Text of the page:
The Highland Ridge Wilderness lies at the southern end of the Snake Range, adjacent to Great Basin National Park. This area encompasses varying terrain, from sagebrush covered foothills to steep ridges with sheer rock outcrops. The steep, upland mountains are dotted with pinyon pine and juniper trees or higher up with limber and bristlecone pine. Several riparian corridors stretch through the area, lined with aspen, chokecherry, and currant. Wildflowers bloom during spring with paintbrush and blue flax being the most numerous. Mule deer elk and pronghorn antelope are common throughout the area. The rocky ledges and steep, forested mountains provide great habitat for stalking cougars. Elevations in the area include ridges at 10,000 feet, but also rolling hills of pinyon-juniper and sagebrush woodlands at 6,000 feet.
Leave No Trace
How to follow the seven standard Leave No Trace principles differs in different parts of the country (desert vs. Rocky Mountains). Click on any of the principles listed below to learn more about how they apply in the Highland Ridge Wilderness.
The Highland Ridge Wilderness is located in southeastern White Pine County approximately 20 miles south of Baker, Nevada; immediately south of Great Basin National Park. Access to the eastern side of the Highland Ridge Wilderness from Baker, Nevada is along state highway 487 to the southeast for 12 miles to USFS road 450. (This road will lead into Utah for several miles.) Turn right onto USFS 450. Continue along this road for approximately 5.5 miles. At this point you may turn left onto BLM road 4090 which heads south along the eastern side, or continue straight to access the northeastern boundary.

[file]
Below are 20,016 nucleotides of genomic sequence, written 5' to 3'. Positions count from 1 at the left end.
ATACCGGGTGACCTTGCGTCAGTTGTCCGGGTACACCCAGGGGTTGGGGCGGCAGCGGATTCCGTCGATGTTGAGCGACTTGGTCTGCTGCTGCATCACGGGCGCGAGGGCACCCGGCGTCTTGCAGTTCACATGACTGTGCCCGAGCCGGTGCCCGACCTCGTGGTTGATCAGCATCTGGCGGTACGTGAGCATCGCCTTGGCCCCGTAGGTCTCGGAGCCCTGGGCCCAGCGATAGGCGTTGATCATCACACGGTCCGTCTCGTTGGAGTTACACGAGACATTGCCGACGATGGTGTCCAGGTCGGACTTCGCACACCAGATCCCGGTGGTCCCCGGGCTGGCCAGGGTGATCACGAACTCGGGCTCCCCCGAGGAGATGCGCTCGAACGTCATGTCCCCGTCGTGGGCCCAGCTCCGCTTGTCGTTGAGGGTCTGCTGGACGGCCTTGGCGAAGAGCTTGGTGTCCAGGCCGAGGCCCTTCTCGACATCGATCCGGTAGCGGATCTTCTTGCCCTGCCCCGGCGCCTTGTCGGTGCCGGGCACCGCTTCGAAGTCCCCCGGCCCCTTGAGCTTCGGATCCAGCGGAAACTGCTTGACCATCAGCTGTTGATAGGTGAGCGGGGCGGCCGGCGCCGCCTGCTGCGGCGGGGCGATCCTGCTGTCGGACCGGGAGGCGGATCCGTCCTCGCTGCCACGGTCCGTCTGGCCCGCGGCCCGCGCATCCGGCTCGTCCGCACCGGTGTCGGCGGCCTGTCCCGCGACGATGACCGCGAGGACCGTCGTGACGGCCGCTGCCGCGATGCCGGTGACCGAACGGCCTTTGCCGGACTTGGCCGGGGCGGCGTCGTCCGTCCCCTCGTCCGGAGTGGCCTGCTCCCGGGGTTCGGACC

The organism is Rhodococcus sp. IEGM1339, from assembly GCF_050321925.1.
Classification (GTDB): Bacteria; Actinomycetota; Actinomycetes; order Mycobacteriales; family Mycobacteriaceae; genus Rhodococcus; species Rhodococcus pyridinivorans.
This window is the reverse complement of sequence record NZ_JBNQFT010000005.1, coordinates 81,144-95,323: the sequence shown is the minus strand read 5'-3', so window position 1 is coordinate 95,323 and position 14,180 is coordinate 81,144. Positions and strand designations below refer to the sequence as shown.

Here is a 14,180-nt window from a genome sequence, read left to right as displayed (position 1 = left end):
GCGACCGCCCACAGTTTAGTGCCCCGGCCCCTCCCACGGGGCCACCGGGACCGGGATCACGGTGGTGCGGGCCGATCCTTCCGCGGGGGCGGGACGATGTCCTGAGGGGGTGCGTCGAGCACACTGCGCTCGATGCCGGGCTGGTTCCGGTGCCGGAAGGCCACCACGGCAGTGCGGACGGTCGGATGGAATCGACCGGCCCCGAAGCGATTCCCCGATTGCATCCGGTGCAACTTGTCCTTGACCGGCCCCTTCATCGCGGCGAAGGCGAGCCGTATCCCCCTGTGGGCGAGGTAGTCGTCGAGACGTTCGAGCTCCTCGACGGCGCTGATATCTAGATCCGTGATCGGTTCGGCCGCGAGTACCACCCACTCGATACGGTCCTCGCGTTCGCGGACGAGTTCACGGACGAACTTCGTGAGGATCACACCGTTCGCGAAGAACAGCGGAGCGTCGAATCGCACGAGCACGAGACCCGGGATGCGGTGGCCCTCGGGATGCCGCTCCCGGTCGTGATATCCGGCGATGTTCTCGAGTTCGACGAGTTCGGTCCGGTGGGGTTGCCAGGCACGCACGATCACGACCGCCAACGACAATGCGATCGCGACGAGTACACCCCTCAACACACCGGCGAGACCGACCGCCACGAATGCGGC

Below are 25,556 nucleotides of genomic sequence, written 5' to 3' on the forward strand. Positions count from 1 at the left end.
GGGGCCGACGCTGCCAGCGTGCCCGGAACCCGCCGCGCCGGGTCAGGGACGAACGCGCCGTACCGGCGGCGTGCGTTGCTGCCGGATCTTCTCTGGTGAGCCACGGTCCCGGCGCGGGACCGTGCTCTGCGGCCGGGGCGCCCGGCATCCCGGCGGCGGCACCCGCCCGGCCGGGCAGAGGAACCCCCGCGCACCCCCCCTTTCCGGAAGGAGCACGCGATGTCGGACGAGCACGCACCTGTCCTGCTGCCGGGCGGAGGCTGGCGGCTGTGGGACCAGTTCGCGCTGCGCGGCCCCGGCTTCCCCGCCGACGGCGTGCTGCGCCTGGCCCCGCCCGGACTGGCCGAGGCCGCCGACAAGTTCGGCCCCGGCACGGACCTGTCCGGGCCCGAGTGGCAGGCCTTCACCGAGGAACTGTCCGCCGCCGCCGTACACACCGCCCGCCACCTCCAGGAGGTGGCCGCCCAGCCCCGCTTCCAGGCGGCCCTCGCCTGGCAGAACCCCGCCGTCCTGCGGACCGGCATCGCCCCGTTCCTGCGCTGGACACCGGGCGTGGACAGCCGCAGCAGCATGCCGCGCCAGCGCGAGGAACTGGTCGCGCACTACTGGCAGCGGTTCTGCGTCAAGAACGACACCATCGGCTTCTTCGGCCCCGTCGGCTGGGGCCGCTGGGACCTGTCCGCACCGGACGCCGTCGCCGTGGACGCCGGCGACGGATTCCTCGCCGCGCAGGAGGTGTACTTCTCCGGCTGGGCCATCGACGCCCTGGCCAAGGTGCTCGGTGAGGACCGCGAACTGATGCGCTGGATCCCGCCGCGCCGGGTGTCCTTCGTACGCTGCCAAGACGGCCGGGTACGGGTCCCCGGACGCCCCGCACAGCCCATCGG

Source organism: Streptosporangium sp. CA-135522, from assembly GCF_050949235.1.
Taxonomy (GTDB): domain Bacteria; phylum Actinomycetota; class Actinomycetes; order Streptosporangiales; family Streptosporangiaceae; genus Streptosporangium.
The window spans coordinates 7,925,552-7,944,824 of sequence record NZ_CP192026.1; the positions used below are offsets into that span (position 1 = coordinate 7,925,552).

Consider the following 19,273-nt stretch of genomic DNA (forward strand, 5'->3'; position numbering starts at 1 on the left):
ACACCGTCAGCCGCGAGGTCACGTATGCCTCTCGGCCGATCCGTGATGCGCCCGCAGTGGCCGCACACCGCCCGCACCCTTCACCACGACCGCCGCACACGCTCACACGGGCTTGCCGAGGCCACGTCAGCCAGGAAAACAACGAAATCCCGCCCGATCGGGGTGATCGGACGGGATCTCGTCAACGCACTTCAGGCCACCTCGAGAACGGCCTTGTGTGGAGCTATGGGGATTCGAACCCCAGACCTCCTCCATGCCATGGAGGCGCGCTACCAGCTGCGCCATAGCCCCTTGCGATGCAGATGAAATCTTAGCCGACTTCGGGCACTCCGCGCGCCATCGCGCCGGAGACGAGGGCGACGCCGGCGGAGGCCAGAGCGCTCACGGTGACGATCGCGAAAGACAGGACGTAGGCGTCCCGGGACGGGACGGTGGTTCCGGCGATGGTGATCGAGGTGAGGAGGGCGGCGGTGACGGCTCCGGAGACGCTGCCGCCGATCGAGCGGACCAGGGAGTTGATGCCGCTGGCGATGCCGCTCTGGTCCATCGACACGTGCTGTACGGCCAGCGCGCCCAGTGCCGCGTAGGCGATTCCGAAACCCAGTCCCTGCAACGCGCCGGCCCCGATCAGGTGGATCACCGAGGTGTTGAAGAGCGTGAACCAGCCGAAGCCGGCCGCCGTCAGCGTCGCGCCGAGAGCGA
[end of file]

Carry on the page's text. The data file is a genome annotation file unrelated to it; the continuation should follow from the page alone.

Digital and paper maps are critical tools for wilderness visitors. Online maps can help you plan and prepare for your visit ahead of time. You can also carry digital maps with you on your GPS unit or other handheld GPS device. Having a paper map with you in the backcountry, as well as solid orienteering skills, however, ensures that you can still route-find in the event that your electronic device fails.
Motorized equipment and equipment used for mechanical transport is generally prohibited in all wilderness areas.
This includes the use of motor vehicles, motorboats, motorized equipment, bicycles, hang gliders, wagons, carts, portage wheels, and the landing of aircraft including helicopters.